Re: The elephant in the room, congratulations to Katherine Palmer Gordon for the in-depth article on climate change in August’s Focus.Land use plans for coastal BC will need to be revisited and recalibrated to account for rapid and unabated climate change as the spectre of sea-level rise warrants such a second look.
As reported in the journal Science in March, sustained atmospheric warming projected for the coming centuries could ultimately produce a world-wide rise in sea level of 12 metres compared with today’s levels. In the shorter term, it is currently estimated there will be more than a one-metre rise by 2100, which would have a significant impact on coastal environments.
All levels of government need to be thinking about adaptation, resilience and dynamic management; unfortunately, current static land use plans for coastal BC do not allow for this.
Sea-level rise poses a major threat to fish and wildlife throughout coastal BC as estuarine health and wetland survival will be put at risk. Pacific salmon, for instance, are estuarine-dependent and estuaries depend on wetlands to maintain water quality. As salmon move between fresh water and saltwater, they rely on both coastal and riverine wetlands to successfully complete their life cycle.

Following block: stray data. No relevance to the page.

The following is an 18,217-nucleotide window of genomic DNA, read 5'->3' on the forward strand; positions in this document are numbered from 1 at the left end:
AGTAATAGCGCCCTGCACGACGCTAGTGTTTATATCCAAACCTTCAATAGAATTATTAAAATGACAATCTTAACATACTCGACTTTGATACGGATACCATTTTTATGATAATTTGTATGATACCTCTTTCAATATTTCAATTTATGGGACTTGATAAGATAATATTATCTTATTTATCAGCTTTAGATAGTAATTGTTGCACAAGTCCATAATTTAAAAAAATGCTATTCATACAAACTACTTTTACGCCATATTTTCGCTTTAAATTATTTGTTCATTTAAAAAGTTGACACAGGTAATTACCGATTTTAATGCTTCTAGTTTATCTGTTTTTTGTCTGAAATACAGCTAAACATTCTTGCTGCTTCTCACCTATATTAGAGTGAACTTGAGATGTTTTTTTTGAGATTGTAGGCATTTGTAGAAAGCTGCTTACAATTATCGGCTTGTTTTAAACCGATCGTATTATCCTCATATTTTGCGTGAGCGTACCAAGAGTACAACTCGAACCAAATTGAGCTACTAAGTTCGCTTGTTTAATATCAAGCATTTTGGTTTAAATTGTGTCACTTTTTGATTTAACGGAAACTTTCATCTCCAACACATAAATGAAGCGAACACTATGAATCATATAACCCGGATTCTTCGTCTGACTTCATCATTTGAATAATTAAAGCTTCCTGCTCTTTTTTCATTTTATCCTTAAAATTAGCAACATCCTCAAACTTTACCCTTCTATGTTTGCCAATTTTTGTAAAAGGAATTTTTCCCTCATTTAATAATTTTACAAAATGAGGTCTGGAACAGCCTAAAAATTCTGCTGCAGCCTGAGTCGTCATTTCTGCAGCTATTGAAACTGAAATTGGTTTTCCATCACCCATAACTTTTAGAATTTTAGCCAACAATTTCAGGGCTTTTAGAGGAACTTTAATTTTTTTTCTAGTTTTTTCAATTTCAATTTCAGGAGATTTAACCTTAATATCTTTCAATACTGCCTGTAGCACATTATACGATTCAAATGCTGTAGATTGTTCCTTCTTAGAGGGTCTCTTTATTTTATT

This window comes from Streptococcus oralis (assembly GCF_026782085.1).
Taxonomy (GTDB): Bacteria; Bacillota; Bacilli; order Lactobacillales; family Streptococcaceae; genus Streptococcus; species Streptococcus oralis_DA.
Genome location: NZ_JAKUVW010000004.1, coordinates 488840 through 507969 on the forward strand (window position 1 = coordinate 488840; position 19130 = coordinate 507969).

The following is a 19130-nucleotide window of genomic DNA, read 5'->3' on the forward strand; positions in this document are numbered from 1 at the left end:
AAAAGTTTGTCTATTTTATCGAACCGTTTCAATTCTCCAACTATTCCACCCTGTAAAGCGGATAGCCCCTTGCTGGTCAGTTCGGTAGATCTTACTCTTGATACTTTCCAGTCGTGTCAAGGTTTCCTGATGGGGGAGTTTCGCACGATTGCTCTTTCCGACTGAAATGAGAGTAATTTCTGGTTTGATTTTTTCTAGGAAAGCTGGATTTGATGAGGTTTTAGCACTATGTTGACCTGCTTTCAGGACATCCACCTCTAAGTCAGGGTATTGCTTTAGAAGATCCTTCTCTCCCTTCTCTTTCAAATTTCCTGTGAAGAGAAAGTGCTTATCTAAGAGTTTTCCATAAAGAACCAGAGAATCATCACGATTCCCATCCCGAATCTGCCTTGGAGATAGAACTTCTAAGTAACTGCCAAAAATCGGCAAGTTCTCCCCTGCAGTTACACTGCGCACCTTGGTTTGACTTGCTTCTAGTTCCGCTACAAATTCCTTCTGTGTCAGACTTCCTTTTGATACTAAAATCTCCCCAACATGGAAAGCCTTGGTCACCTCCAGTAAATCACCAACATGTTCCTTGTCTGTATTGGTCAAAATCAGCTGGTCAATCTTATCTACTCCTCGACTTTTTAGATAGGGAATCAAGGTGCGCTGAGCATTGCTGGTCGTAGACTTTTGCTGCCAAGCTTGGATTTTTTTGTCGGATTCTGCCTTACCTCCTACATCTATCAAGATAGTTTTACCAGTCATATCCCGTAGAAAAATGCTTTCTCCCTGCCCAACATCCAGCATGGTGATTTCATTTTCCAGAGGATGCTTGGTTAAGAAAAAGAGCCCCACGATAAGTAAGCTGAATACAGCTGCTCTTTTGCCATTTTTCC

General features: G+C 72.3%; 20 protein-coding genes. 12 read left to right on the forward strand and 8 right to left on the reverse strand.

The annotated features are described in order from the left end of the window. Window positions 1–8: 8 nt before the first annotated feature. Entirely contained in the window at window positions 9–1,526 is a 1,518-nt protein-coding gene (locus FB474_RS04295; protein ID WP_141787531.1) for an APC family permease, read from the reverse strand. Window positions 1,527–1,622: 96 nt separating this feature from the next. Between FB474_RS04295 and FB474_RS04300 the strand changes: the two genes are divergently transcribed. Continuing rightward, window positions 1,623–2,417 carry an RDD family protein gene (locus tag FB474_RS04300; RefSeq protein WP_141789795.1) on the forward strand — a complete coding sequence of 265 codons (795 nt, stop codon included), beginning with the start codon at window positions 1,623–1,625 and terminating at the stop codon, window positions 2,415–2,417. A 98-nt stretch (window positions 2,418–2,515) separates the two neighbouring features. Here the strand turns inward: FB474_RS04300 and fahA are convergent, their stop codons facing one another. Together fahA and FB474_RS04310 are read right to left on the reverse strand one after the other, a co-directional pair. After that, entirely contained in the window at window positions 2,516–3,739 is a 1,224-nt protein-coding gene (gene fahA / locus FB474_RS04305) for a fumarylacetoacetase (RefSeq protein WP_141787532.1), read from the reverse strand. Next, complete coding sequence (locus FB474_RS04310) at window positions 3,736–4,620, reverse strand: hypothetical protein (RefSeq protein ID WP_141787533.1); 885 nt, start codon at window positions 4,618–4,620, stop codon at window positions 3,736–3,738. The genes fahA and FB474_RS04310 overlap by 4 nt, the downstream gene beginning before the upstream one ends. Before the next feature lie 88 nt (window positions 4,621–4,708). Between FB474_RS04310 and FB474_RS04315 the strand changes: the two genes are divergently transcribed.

Research now suggests that several species of Pacific salmon are likely to have reduced distribution and productivity, which could, in turn, have severe results for terrestrial ecosystems. Salmon are not exclusively marine organisms and considerations about terrestrial conservation in a coastal environment are incomplete when the ecological influences of salmon are ignored.
A robust network of protected areas provides one of nature’s best opportunities to adapt to climate change. Existing parks and protected areas should be reassessed based on connectivity and migration corridors—and that includes marine migration corridors for salmon.
Chris Genovali, Executive Director